To adequately check the parking brake, refer to the NFPA 1901 and 1911 standards and your most current International Fire Service Training Association (IFSTA) and locate a steep grade. You may not be able to find a 20-percent grade in your area. While the driver operator is seated in the vehicle and is applying the service brakes, apply the parking brake and set the wheel chocks an inch or two forward of the front or rear tires. Have the engineer/driver release the brake pedal and check to see if the parking brake holds the truck on the grade.

The parking brake can also be tested by the engineer/driver operator alone. Place the unit on a flat surface. Be sure the brake will hold the vehicle by shifting into a lower gear and gently pressing the throttle so that a pull is created against the parking brake.

Hydraulic Brake Check
(Daily Inspection)
For a daily hydraulic brake check, with the engine running, apply firm pressure to the service brakes with the brake pedal and hold for five seconds. The brake pedal should not move (depress) during the five seconds.
If the vehicle is equipped with a hydraulic brake reserve (backup) system, leave the key off, and depress the brake pedal and listen for the sound of the reserve system electric motor. Also check that the warning buzzer and/or light are off.

Check the service (foot) brake operation by moving the vehicle forward slowly (about 5 mph) and apply the brake firmly. Note any vehicle “pulling” to one side, unusual feel or delayed stopping action.

DOT Air Brake Check
(Daily Inspection)
Air brake safety devices vary; however this procedure is designed to check that any safety device operates correctly as air pressure drops from normal to a low-air condition. For safety purposes, in areas where an incline is present, you will need to use wheel chocks during the air brake check.

The proper procedures for daily inspections of the air brake system are as follows:

  • Test air leakage rate. With a fully-charged air system (typically 120 psi), turn off the engine, chock the wheels, release (push in) the parking brake button (all vehicles) and trailer air supply button (for combination vehicles and tillers) and time the air pressure drop. After the initial pressure drop, the loss rate should be no more than 2 psi in one minute for single vehicles and no more than 3 psi in one minute for combination vehicles.
  • Test air brake system for leaks. With the parking brake (all vehicles) released (pushed in), apply firm pressure to the service brake pedal. Watch the air supply gauge and listen for leaks. After the initial pressure drop, the loss rate for single vehicles should be no more than 3 psi in one minute and no more than 4 psi in one minute for combination vehicles and tillers. If the air loss rate exceeds these figures, have the air system repaired before operating.
  • Test low pressure warning alarm and/or signal. Turn the key to the “on” position. Rapidly fan (apply and release) the brake pedal to reduce air tank pressure. The low-air-pressure warning signal must come on before the pressure drops to less than 60 psi in the air tank. If the warning alarm/signal doesn’t work, you could be losing air pressure without knowing it. This could cause the parking spring brakes to activate suddenly. Remember, if this should happen while driving the vehicle, only limited braking can be done before the parking spring brakes automatically come on.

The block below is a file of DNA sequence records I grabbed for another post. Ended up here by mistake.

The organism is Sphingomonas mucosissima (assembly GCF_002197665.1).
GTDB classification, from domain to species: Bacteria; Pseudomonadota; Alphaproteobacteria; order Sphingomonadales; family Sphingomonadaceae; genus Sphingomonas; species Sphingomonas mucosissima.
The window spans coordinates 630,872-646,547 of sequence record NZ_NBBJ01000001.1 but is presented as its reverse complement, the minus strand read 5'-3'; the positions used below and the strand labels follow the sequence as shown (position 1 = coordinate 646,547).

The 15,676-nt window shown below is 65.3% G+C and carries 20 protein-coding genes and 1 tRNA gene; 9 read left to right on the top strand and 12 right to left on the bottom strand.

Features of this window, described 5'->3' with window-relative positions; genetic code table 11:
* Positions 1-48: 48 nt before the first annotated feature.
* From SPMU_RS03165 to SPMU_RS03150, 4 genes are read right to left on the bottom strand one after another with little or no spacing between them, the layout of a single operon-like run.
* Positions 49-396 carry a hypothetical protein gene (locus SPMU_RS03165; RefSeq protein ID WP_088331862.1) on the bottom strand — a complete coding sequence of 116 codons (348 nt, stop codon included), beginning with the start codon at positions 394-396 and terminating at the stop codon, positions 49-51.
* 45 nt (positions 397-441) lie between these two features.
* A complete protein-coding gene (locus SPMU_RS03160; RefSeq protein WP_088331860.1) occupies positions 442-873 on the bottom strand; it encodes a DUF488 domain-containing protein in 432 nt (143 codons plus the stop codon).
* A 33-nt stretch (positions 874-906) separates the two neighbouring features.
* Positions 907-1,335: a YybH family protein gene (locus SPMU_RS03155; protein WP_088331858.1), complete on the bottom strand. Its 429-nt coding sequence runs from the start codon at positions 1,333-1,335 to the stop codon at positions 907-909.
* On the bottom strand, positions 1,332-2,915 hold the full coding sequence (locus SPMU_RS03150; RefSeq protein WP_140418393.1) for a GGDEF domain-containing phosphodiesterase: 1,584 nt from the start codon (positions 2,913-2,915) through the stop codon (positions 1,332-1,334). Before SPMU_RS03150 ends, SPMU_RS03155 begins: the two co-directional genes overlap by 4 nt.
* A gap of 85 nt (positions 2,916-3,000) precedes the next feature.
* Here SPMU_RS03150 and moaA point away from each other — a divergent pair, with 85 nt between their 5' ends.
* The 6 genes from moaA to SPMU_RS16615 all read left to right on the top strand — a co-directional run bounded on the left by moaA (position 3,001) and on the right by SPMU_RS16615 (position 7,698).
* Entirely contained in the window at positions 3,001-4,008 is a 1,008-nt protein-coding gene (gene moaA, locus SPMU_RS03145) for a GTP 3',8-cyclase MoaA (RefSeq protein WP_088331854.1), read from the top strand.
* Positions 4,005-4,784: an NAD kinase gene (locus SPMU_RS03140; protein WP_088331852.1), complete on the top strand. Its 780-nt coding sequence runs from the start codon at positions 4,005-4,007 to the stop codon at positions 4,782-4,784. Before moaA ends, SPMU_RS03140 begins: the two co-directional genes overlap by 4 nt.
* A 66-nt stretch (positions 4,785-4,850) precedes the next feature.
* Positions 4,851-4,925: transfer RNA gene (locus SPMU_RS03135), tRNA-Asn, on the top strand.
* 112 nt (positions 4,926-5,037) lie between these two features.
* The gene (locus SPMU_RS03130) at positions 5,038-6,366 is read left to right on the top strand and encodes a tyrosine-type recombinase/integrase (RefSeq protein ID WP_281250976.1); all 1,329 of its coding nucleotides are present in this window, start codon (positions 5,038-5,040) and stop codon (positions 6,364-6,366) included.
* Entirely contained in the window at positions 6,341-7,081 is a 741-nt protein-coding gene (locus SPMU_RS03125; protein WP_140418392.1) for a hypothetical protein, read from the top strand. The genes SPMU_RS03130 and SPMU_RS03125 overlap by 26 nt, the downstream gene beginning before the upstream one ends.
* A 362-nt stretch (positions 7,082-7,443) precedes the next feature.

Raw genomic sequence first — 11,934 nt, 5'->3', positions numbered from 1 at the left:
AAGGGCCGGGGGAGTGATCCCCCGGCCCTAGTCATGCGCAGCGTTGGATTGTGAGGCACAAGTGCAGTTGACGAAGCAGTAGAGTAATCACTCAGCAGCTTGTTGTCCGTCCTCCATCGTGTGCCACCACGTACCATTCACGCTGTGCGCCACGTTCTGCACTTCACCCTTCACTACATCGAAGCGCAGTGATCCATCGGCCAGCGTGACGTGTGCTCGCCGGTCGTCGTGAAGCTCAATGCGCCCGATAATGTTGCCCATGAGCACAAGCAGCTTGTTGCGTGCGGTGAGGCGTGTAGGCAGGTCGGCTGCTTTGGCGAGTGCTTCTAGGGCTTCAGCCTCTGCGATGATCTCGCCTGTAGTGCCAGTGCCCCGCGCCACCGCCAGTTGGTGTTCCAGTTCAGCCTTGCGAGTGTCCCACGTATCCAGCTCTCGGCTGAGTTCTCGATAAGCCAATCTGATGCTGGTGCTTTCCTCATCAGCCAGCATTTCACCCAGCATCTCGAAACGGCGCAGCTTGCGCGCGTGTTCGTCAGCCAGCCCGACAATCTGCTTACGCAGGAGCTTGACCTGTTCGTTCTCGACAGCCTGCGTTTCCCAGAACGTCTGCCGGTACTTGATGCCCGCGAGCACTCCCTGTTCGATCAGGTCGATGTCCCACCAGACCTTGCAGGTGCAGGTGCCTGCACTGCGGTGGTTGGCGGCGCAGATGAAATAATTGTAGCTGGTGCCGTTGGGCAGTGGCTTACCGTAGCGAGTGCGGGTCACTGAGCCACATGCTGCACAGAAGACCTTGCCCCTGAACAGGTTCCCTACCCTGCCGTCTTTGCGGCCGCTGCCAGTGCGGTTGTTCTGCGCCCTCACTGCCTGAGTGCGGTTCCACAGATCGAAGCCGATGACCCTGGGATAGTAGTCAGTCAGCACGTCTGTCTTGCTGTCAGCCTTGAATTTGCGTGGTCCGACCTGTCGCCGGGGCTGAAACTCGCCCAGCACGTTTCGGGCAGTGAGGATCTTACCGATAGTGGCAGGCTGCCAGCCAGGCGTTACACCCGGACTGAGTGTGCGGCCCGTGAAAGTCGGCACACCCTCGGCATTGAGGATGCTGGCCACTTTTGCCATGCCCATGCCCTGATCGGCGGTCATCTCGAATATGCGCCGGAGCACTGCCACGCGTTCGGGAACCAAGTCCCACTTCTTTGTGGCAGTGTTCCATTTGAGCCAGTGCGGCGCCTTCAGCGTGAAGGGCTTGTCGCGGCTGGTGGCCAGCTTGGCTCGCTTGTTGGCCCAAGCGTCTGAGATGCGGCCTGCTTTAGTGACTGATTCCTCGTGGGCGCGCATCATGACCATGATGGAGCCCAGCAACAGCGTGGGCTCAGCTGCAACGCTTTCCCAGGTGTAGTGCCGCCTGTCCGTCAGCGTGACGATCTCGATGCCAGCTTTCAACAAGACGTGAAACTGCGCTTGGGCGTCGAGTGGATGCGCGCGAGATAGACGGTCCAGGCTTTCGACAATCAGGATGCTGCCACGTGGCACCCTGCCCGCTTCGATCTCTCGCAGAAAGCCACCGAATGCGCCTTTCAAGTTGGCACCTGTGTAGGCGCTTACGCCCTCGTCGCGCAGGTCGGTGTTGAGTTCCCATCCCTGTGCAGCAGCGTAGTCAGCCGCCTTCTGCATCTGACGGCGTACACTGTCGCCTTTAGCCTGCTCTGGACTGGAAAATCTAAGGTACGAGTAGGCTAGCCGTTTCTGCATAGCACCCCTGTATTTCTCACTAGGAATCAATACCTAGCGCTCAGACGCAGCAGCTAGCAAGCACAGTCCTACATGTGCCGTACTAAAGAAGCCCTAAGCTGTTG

• Check that the spring brakes come on automatically. Continue to rapidly fan (apply and release) the service brake pedal to further reduce air tank pressure. The trailer air supply button, if it is a combination vehicle or tiller, and parking brake button should pop out when the air pressure falls to the manufacturer’s specification, usually between 20 to 40 psi. This causes the parking spring brakes to come on.
  • Check rate of air pressure buildup. Based on current Department of Transportation standards, when the engine is operating at 1,200 rpms, the air pressure should return to 120 psi within 90 seconds in dual air systems. If the vehicle has larger than minimum air tanks, the build-up time can be longer and still be safe. Check the manufacturer’s specifications. Most fire apparatus have rapid air build-up tanks so your build up time could be considerably less. Know your fire apparatus. If the air pressure does not build up fast enough, the apparatus air pressure may drop too low while driving, requiring an emergency stop.
  • Test service brakes. Wait for normal air pressure and then release the parking brake and trailer air supply button for combination vehicles or tillers. Move the vehicle forward slowly at about 5 mph and apply the brakes firmly using the brake pedal. Note any vehicle “pulling” to one side, unusual feel or delayed stopping action. This test may show you problems that you otherwise would not know about until you needed to use the brakes on the road.

Remember, if your brakes are marginally in adjustment when the brakes are cold, they will certainly be out of adjustment when the brake drums build heat. As the drums heat up, they expand and move away from the brake lining, causing the brake chamber pushrod and slack adjuster to travel even farther. Always have an EVT or a certified mechanic or brake inspector handle any adjustments or repairs.

Obviously, there are many ways to perform brake check inspections, and it is critical to have a program in place. If you don’t, your department is crossing a dangerous line with the lives of the firefighters and the citizens they are sworn to protect in the balance.

A daily inspection of the brakes is a proactive approach to improve apparatus safety while significantly
reducing the legal liability for any department. A well-oiled apparatus inspection and maintenance program is not just fleet maintenance, but also risk management.

I want to credit my friend Ralph Craven for his assistance with this column. Ralph, who has worked in apparatus maintenance for almost 40 years, has investigated many emergency vehicle accidents and has been instrumental in recalls for safety-related defects. Among his accomplishments, he is co-founder, officer and investigator of the National Institute of Emergency Vehicle Safety. He is also co-founder of the California Fire Mechanics Academy and former president of the Northern California Fire Mechanics Association, as well as a former member (10 years) of the NFPA 1901 committee.

Editor’s Note: Brian Brown is bureau chief of fleet services for the South Metro (Colo.) Fire Rescue Authority. He has over 30 years’ experience in fleet services, with more than 20 years in fire apparatus fleet services, and is a former president of the Colorado Fire Mechanics Association. His certifications include Master Automobile Technician, Master Medium/Heavy-Duty Truck Technician, Emergency Vehicle Fire Apparatus Technician Management Level I and Level II, Emergency Vehicle Technician Management I, Fire Fighter II, Fire Instructor I and Hazardous Materials Responder Technician.